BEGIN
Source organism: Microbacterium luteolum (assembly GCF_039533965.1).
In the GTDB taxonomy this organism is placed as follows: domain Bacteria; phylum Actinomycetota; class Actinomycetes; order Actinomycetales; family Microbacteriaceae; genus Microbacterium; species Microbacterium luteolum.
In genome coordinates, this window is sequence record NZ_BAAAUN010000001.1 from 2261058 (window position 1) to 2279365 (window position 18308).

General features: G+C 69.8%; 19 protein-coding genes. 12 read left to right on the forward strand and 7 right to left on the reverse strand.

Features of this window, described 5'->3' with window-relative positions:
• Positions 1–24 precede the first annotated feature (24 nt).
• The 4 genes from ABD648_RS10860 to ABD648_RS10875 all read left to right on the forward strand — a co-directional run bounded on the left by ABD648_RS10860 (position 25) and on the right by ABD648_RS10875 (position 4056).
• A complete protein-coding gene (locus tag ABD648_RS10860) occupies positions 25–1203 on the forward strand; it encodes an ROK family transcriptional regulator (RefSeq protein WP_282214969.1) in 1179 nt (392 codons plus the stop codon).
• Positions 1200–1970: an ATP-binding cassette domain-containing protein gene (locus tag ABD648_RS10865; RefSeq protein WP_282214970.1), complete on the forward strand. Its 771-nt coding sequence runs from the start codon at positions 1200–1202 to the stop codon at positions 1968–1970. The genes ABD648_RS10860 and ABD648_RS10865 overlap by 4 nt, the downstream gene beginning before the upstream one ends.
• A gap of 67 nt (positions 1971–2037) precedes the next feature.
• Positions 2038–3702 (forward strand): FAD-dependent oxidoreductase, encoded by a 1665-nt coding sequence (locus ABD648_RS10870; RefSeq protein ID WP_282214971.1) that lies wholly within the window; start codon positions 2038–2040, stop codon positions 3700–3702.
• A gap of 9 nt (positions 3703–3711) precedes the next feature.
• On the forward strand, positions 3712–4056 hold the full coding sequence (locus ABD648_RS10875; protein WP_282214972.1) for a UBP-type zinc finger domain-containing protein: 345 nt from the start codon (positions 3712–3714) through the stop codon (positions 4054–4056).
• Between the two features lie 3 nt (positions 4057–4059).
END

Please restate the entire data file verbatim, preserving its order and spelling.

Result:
Source organism: Microbacterium luteolum (assembly GCF_039533965.1).
In the GTDB taxonomy this organism is placed as follows: domain Bacteria; phylum Actinomycetota; class Actinomycetes; order Actinomycetales; family Microbacteriaceae; genus Microbacterium; species Microbacterium luteolum.
In genome coordinates, this window is sequence record NZ_BAAAUN010000001.1 from 2261058 (window position 1) to 2279365 (window position 18308).

General features: G+C 69.8%; 19 protein-coding genes. 12 read left to right on the forward strand and 7 right to left on the reverse strand.

Features of this window, described 5'->3' with window-relative positions:
• Positions 1–24 precede the first annotated feature (24 nt).
• The 4 genes from ABD648_RS10860 to ABD648_RS10875 all read left to right on the forward strand — a co-directional run bounded on the left by ABD648_RS10860 (position 25) and on the right by ABD648_RS10875 (position 4056).
• A complete protein-coding gene (locus tag ABD648_RS10860) occupies positions 25–1203 on the forward strand; it encodes an ROK family transcriptional regulator (RefSeq protein WP_282214969.1) in 1179 nt (392 codons plus the stop codon).
• Positions 1200–1970: an ATP-binding cassette domain-containing protein gene (locus tag ABD648_RS10865; RefSeq protein WP_282214970.1), complete on the forward strand. Its 771-nt coding sequence runs from the start codon at positions 1200–1202 to the stop codon at positions 1968–1970. The genes ABD648_RS10860 and ABD648_RS10865 overlap by 4 nt, the downstream gene beginning before the upstream one ends.
• A gap of 67 nt (positions 1971–2037) precedes the next feature.
• Positions 2038–3702 (forward strand): FAD-dependent oxidoreductase, encoded by a 1665-nt coding sequence (locus ABD648_RS10870; RefSeq protein ID WP_282214971.1) that lies wholly within the window; start codon positions 2038–2040, stop codon positions 3700–3702.
• A gap of 9 nt (positions 3703–3711) precedes the next feature.
• On the forward strand, positions 3712–4056 hold the full coding sequence (locus ABD648_RS10875; protein WP_282214972.1) for a UBP-type zinc finger domain-containing protein: 345 nt from the start codon (positions 3712–3714) through the stop codon (positions 4054–4056).
• Between the two features lie 3 nt (positions 4057–4059).